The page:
Asheville Archives: City Council declares Asheville a bird sanctuary, 1947

BIRDS OF A FEATHER: "Because nature has been so lavish in her gifts to this mountain section we have been reckless with our inheritance," declared a Feb. 23, 1947, editorial in the Sunday edition of the Asheville Citizen-Times. "We have been slow to recognize the value of our native wildlife and backward in providing protection and adequate conservation measures." Photo courtesy of the North Carolina Collection, Pack Memorial Library, Asheville; photo embellishment by Norn Cutson

In the spring of 1945, the Asheville Bird Club officially launched. “Purpose of the club will be to study the protection of birds and the education of persons interested in birds,” The Asheville Citizen reported on April 25.

Early activities included monthly meetings, film screenings and guest speakers. Members also wrote letters to the editor, promoting the organization’s cause. “So accustomed are we to the service of birds that we take them for granted,” declared one constituent, who identified simply as A Bird Club Member. “Little hope would there be for mankind were it not for the natural enemies of insects, chief among which are the birds,” the writer continued.

By December, the club held its inaugural bird count. In total, 58 observers tallied 3,622 birds of 57 species. The list included 577 English sparrows, 458 juncos and 240 chickadees among others.

Perhaps the club’s most impactful contribution, however, came in 1947, when it teamed with local garden organizations to form a committee that advocated for the city’s formal designation as a bird sanctuary. Such a move, the committee insisted, came with no risk and plenty of rewards.  “It means joining an important educational movement in America to protect our desirable birds and conserve our natural resources generally,” the committee declared in a statement published by the Asheville Citizen-Times in its Feb. 23, 1947, Sunday edition.

In addition to educational benefits, the committee continued: “It has definite advertising value to a community, especially to tourists and recreational centers. … Interest in birds has definite therapeutic value for the sick. Birds have great economic value — farmers and gardeners couldn’t get along without them.”

On Feb. 27, 1947, City Council unanimously passed the resolution. The designation prohibited “illegal shooting or other molestation of harmless birds,” while also calling “to make parks and public grounds more attractive to desirable birds[.]”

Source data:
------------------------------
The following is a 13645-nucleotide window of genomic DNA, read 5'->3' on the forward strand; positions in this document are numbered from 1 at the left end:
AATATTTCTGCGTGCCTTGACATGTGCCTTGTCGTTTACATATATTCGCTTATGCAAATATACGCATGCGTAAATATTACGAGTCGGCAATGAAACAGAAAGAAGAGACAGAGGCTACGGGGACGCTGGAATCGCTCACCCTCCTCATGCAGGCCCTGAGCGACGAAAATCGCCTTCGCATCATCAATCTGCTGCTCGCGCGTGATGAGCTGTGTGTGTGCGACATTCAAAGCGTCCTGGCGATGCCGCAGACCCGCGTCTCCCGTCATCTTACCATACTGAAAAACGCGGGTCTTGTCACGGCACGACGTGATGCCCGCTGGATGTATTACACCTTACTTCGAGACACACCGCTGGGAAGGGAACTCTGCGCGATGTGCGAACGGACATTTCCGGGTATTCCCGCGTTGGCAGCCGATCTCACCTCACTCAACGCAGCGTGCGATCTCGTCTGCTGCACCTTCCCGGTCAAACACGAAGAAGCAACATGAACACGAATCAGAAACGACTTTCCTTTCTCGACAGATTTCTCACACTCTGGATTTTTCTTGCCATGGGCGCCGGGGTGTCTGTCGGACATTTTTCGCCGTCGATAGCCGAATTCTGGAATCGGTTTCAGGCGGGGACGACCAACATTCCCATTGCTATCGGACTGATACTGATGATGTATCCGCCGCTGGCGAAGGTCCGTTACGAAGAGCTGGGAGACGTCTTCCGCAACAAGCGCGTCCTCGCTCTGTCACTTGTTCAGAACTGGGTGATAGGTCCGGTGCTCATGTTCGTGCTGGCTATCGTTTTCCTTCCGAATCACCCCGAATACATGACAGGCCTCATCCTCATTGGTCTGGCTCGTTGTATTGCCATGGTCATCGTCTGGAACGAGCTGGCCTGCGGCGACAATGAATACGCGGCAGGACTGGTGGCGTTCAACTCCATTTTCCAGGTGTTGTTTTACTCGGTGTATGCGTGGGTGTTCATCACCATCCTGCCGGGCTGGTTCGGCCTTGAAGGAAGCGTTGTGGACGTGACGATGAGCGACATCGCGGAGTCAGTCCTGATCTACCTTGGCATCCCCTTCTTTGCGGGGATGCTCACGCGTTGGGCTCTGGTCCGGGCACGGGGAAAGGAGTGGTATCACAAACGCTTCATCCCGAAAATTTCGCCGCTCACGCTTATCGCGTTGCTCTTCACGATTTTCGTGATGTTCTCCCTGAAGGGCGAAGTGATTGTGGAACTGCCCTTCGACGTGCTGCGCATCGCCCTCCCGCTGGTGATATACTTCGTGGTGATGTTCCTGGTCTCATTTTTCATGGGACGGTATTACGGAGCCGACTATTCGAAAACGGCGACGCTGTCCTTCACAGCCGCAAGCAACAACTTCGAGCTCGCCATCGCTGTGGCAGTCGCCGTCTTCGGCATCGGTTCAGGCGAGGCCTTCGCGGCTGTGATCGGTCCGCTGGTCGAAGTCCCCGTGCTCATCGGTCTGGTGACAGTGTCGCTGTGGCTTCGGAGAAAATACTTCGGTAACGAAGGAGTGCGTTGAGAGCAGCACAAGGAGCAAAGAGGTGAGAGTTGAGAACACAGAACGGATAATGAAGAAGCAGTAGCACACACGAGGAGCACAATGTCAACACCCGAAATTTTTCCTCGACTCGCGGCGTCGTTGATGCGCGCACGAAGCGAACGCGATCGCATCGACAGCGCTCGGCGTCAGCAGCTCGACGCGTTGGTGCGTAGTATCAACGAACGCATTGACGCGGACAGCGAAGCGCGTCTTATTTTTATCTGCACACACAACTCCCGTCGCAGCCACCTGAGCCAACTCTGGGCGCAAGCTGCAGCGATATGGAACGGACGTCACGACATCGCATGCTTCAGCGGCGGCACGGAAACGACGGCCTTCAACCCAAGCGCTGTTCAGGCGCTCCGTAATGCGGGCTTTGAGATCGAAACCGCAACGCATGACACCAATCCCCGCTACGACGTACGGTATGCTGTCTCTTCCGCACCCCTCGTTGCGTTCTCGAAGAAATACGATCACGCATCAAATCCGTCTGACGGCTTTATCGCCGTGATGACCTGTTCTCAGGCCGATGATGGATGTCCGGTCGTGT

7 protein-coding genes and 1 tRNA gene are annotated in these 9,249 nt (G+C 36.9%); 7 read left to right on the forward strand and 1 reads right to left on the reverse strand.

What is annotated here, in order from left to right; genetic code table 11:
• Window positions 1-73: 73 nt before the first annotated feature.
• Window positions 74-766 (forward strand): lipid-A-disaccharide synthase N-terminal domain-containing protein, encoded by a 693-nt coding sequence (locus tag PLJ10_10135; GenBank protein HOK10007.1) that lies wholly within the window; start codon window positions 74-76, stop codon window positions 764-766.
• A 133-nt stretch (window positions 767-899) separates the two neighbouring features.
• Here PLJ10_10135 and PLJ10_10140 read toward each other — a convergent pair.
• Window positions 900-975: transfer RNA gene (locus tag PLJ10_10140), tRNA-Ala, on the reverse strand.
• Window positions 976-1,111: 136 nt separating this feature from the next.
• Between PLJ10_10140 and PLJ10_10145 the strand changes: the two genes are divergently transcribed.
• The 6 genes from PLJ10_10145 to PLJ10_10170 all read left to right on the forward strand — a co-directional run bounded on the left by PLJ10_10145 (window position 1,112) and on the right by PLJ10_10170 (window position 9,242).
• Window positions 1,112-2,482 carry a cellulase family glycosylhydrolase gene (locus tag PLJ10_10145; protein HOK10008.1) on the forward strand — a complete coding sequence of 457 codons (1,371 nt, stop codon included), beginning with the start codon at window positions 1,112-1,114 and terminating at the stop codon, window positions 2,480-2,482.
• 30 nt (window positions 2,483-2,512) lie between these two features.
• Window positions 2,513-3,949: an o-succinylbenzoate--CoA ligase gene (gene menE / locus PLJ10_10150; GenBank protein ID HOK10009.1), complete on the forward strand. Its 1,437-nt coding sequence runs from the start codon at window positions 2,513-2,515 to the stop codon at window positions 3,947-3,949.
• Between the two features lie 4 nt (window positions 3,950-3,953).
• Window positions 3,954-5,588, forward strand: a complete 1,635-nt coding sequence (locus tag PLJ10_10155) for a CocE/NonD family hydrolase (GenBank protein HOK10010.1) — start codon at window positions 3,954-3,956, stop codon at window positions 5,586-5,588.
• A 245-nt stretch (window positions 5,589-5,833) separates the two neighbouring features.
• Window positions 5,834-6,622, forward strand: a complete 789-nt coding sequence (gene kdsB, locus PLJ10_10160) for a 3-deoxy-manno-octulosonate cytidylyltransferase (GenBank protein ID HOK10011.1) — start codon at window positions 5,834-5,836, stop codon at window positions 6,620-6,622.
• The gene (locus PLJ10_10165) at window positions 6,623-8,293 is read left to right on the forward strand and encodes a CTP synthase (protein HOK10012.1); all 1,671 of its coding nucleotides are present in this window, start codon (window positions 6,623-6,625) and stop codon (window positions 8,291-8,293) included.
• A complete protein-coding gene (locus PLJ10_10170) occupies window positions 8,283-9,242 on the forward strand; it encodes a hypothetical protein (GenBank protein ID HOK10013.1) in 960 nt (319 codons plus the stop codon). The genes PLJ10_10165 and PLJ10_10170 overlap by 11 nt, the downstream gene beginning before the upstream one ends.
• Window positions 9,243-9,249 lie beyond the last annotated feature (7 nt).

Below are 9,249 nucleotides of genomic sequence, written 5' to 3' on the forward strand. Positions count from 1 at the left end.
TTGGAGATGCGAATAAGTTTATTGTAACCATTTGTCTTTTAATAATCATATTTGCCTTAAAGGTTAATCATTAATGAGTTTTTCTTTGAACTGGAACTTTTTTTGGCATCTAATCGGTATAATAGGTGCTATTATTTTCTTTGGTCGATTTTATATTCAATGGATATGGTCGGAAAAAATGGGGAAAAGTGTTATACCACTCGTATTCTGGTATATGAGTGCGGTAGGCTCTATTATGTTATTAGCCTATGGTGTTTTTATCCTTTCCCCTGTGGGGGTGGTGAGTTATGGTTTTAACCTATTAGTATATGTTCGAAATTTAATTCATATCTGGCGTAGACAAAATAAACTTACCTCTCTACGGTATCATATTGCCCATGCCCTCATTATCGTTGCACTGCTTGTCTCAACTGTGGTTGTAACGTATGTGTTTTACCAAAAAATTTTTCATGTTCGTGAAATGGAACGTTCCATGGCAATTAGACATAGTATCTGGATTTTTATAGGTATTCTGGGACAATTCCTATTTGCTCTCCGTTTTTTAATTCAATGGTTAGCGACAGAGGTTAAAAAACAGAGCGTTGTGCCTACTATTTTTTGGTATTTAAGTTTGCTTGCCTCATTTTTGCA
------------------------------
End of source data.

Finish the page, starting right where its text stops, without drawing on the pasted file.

By August, the paper reported that new signs were posted “at all highway entrances to the city … which inform the traveler, and remind the resident, that the city is a sanctuary for birds.”

Some confusion did arise, however. “There have been questions concerning the sanctuary itself,” the Asheville Citizen-Times’ Sunday edition reported on Aug. 3, 1947. “Is it a cage? — where is it? — what kinds of birds are in it?”

The paper clarified that in fact there were no cages. The designation simply guaranteed Asheville birds “life, liberty and the pursuit of happiness.”

But not all local residents abided by the new resolution. “In my opinion we have not yet reached a proper goal with regard to bird protection,” declared one Dr. Charles A. Shull, in an opinion piece featured in the March 7, 1948, Sunday edition of the Asheville Citizen-Times. “Too many bows and arrows walk around, leading thoughtless boys by the hand; too many BB guns are seen putting evil notches into the minds and hearts of their boy companions.”

Further, Shull lambasted the city’s feline inhabitants. “Bird sanctuaries and cats running wild are incompatible,” the writer declared. “If we want bird song, we should be willing to forego the cat’s meow.”

Despite the organization’s initial enthusiasm, its influence waned by the early 1950s. “The Bird Club, so far as this writer can determine, has fallen into a sad state of inactivity,” proclaimed one C.R. Sumner in a Feb. 8, 1953 article published by the Asheville Citizen-Times.

A number of contributing factors endangered the city’s birds, Sumner continued. Ongoing development depleted natural resources for the winged creatures. Meanwhile, youngsters and stray cats continued to terrorize the animals. “How much better it would be if the children, instead of being given a gun with which to shoot their little feathered friends, would instead be offered an opportunity to decorate a Christmas tree for the birds,” the writer mused.

Sumner was not all doom and gloom, though, noting that hundreds of bird feeding stations were popping up in yards throughout the city. Nevertheless, he concluded his piece by stating “that Asheville as a bird sanctuary has fallen into a state of neglect, for a lack of leadership.”

In 1973, a new version of the Asheville Bird Club launched. Coverage of the group’s activity was sparse; it is unclear when the group disbanded. In 1986, the Elisha Mitchell chapter of the Audubon Society formed and continues to operate to this day.

Since its designation in 1947, the city of Asheville has remained a bird sanctuary.

Editor’s note: Peculiarities of spelling and grammar are preserved from the original documents.


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About Thomas Calder
Thomas Calder received his MFA in Fiction from the University of Houston's Creative Writing Program. His writing has appeared in Gulf Coast, the Miracle Monocle, Juked and elsewhere. His debut novel, The Wind Under the Door, is now available.

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